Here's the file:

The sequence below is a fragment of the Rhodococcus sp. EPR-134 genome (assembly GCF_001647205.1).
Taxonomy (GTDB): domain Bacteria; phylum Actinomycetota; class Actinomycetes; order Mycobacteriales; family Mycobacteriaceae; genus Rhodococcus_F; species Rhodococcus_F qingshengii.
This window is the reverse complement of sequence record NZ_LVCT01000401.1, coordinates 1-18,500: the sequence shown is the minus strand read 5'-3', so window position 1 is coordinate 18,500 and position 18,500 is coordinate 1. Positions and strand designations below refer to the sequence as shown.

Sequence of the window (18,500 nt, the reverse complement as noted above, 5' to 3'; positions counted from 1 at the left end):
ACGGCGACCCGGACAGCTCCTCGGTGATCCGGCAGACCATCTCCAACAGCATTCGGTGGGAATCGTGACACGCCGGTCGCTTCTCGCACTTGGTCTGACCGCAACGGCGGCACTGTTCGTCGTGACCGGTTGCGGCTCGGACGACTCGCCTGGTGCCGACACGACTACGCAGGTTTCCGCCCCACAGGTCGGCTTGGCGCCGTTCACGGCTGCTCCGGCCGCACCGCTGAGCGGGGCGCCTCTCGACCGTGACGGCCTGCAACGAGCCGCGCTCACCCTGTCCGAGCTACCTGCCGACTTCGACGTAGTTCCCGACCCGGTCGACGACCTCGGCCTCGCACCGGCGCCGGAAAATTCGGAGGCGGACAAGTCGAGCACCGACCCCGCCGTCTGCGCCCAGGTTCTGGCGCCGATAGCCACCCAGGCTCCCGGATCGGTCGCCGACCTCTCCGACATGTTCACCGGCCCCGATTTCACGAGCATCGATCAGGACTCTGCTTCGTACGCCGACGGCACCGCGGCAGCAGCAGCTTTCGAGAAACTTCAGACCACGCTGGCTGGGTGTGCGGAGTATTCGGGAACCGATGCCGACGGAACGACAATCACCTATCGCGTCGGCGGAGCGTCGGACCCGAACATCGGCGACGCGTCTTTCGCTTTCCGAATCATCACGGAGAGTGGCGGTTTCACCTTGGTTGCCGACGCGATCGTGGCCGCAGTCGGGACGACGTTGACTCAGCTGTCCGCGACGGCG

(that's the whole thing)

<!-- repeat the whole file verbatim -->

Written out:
The sequence below is a fragment of the Rhodococcus sp. EPR-134 genome (assembly GCF_001647205.1).
Taxonomy (GTDB): domain Bacteria; phylum Actinomycetota; class Actinomycetes; order Mycobacteriales; family Mycobacteriaceae; genus Rhodococcus_F; species Rhodococcus_F qingshengii.
This window is the reverse complement of sequence record NZ_LVCT01000401.1, coordinates 1-18,500: the sequence shown is the minus strand read 5'-3', so window position 1 is coordinate 18,500 and position 18,500 is coordinate 1. Positions and strand designations below refer to the sequence as shown.

Sequence of the window (18,500 nt, the reverse complement as noted above, 5' to 3'; positions counted from 1 at the left end):
ACGGCGACCCGGACAGCTCCTCGGTGATCCGGCAGACCATCTCCAACAGCATTCGGTGGGAATCGTGACACGCCGGTCGCTTCTCGCACTTGGTCTGACCGCAACGGCGGCACTGTTCGTCGTGACCGGTTGCGGCTCGGACGACTCGCCTGGTGCCGACACGACTACGCAGGTTTCCGCCCCACAGGTCGGCTTGGCGCCGTTCACGGCTGCTCCGGCCGCACCGCTGAGCGGGGCGCCTCTCGACCGTGACGGCCTGCAACGAGCCGCGCTCACCCTGTCCGAGCTACCTGCCGACTTCGACGTAGTTCCCGACCCGGTCGACGACCTCGGCCTCGCACCGGCGCCGGAAAATTCGGAGGCGGACAAGTCGAGCACCGACCCCGCCGTCTGCGCCCAGGTTCTGGCGCCGATAGCCACCCAGGCTCCCGGATCGGTCGCCGACCTCTCCGACATGTTCACCGGCCCCGATTTCACGAGCATCGATCAGGACTCTGCTTCGTACGCCGACGGCACCGCGGCAGCAGCAGCTTTCGAGAAACTTCAGACCACGCTGGCTGGGTGTGCGGAGTATTCGGGAACCGATGCCGACGGAACGACAATCACCTATCGCGTCGGCGGAGCGTCGGACCCGAACATCGGCGACGCGTCTTTCGCTTTCCGAATCATCACGGAGAGTGGCGGTTTCACCTTGGTTGCCGACGCGATCGTGGCCGCAGTCGGGACGACGTTGACTCAGCTGTCCGCGACGGCG